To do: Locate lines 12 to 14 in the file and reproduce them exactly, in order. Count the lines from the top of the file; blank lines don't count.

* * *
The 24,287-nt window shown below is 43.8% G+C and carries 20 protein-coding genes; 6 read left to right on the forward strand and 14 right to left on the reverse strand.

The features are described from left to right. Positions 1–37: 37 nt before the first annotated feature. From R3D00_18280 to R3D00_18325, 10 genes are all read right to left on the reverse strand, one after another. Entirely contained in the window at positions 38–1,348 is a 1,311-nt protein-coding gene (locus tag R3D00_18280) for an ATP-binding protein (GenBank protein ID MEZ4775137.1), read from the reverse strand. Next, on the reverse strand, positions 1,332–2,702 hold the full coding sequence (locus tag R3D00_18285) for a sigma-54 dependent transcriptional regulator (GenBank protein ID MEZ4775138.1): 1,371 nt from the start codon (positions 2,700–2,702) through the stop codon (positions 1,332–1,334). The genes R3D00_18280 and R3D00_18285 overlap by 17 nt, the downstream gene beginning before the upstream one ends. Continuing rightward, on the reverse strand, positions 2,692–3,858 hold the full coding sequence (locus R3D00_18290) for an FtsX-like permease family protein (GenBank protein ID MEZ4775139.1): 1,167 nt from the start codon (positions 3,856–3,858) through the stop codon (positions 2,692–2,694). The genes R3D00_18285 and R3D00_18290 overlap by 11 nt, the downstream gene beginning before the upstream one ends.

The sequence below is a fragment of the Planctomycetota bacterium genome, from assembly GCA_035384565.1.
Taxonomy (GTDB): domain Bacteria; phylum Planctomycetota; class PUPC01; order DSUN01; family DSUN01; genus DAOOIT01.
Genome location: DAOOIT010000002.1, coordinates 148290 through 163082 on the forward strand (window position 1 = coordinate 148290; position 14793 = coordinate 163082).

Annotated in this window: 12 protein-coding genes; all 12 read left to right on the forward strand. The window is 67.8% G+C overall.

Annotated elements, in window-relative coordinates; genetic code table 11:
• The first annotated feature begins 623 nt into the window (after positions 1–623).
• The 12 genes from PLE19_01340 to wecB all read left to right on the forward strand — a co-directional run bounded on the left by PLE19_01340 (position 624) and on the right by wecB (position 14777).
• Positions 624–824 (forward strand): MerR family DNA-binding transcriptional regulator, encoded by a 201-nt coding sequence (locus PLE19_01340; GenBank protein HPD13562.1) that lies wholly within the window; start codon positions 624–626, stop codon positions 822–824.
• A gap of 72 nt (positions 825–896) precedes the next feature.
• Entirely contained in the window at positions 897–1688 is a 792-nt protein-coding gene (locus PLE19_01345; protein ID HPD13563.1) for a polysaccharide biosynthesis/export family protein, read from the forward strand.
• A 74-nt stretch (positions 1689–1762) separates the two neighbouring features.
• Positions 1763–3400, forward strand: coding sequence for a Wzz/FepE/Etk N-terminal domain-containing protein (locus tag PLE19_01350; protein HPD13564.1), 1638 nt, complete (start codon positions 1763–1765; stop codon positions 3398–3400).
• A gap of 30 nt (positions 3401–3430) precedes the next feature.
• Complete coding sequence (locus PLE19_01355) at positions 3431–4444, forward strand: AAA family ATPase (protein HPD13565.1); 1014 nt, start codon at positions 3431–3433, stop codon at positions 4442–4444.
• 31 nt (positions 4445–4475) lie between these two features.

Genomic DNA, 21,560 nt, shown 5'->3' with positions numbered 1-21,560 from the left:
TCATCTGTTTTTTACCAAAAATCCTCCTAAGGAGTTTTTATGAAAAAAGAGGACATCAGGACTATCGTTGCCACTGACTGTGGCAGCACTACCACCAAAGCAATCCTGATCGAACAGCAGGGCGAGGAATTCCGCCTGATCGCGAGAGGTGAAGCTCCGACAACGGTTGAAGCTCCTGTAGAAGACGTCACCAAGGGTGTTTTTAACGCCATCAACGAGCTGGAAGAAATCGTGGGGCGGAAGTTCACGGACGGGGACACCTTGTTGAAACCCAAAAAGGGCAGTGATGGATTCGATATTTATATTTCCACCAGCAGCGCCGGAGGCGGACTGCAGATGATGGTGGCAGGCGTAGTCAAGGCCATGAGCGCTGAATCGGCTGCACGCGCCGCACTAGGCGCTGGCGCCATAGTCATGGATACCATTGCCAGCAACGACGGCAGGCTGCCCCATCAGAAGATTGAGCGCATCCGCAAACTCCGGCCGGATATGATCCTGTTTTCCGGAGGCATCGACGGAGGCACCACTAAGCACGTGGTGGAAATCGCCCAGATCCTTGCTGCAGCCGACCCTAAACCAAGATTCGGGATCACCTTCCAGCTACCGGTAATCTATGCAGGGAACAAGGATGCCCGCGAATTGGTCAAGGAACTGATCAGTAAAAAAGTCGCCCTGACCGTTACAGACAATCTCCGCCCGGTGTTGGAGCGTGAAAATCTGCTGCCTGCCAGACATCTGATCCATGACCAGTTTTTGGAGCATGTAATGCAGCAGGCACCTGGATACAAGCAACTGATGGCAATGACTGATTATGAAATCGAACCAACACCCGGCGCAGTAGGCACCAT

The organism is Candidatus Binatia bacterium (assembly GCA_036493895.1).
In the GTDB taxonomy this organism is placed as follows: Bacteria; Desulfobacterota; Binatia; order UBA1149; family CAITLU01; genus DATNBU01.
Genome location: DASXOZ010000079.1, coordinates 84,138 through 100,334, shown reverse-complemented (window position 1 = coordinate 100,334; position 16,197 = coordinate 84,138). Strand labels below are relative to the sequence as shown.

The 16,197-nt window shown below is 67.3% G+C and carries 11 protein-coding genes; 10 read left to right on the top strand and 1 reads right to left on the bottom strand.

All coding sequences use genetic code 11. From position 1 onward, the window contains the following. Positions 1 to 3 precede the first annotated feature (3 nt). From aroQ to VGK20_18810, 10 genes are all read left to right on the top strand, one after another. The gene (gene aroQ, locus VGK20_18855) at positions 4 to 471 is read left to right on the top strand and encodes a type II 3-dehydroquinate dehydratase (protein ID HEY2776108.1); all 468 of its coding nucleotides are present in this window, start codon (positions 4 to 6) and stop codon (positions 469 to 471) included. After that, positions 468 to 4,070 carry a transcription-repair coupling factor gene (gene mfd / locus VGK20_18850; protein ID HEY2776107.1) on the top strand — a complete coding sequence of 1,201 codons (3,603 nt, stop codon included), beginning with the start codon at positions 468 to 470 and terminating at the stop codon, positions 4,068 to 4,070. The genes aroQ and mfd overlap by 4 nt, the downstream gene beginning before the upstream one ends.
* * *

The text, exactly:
• Entirely contained in the window at positions 897–1688 is a 792-nt protein-coding gene (locus PLE19_01345; protein ID HPD13563.1) for a polysaccharide biosynthesis/export family protein, read from the forward strand.
• A 74-nt stretch (positions 1689–1762) separates the two neighbouring features.
• Positions 1763–3400, forward strand: coding sequence for a Wzz/FepE/Etk N-terminal domain-containing protein (locus tag PLE19_01350; protein HPD13564.1), 1638 nt, complete (start codon positions 1763–1765; stop codon positions 3398–3400).